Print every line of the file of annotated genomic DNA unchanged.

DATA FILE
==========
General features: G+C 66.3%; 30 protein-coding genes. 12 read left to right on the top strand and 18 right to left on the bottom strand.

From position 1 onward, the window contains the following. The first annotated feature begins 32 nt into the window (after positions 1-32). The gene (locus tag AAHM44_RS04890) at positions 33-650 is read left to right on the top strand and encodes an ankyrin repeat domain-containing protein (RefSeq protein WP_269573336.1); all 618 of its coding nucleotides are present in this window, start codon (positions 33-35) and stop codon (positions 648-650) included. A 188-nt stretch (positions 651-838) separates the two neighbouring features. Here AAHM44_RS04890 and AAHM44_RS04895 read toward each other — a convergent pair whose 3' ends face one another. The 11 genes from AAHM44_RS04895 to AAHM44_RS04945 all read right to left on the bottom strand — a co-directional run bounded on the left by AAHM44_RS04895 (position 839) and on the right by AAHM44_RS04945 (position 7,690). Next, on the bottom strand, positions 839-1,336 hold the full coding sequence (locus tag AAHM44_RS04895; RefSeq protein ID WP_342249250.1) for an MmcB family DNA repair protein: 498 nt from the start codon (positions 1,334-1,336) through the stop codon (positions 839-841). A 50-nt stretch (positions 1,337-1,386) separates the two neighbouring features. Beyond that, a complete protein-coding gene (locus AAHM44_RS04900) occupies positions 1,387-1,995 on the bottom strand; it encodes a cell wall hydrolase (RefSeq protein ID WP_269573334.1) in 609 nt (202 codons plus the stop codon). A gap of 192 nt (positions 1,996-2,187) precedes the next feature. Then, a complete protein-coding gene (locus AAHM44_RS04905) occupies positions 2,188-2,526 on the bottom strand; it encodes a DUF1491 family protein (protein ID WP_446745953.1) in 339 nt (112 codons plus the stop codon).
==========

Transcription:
General features: G+C 66.3%; 30 protein-coding genes. 12 read left to right on the top strand and 18 right to left on the bottom strand.

From position 1 onward, the window contains the following. The first annotated feature begins 32 nt into the window (after positions 1-32). The gene (locus tag AAHM44_RS04890) at positions 33-650 is read left to right on the top strand and encodes an ankyrin repeat domain-containing protein (RefSeq protein WP_269573336.1); all 618 of its coding nucleotides are present in this window, start codon (positions 33-35) and stop codon (positions 648-650) included. A 188-nt stretch (positions 651-838) separates the two neighbouring features. Here AAHM44_RS04890 and AAHM44_RS04895 read toward each other — a convergent pair whose 3' ends face one another. The 11 genes from AAHM44_RS04895 to AAHM44_RS04945 all read right to left on the bottom strand — a co-directional run bounded on the left by AAHM44_RS04895 (position 839) and on the right by AAHM44_RS04945 (position 7,690). Next, on the bottom strand, positions 839-1,336 hold the full coding sequence (locus tag AAHM44_RS04895; RefSeq protein ID WP_342249250.1) for an MmcB family DNA repair protein: 498 nt from the start codon (positions 1,334-1,336) through the stop codon (positions 839-841). A 50-nt stretch (positions 1,337-1,386) separates the two neighbouring features. Beyond that, a complete protein-coding gene (locus AAHM44_RS04900) occupies positions 1,387-1,995 on the bottom strand; it encodes a cell wall hydrolase (RefSeq protein ID WP_269573334.1) in 609 nt (202 codons plus the stop codon). A gap of 192 nt (positions 1,996-2,187) precedes the next feature. Then, a complete protein-coding gene (locus AAHM44_RS04905) occupies positions 2,188-2,526 on the bottom strand; it encodes a DUF1491 family protein (protein ID WP_446745953.1) in 339 nt (112 codons plus the stop codon).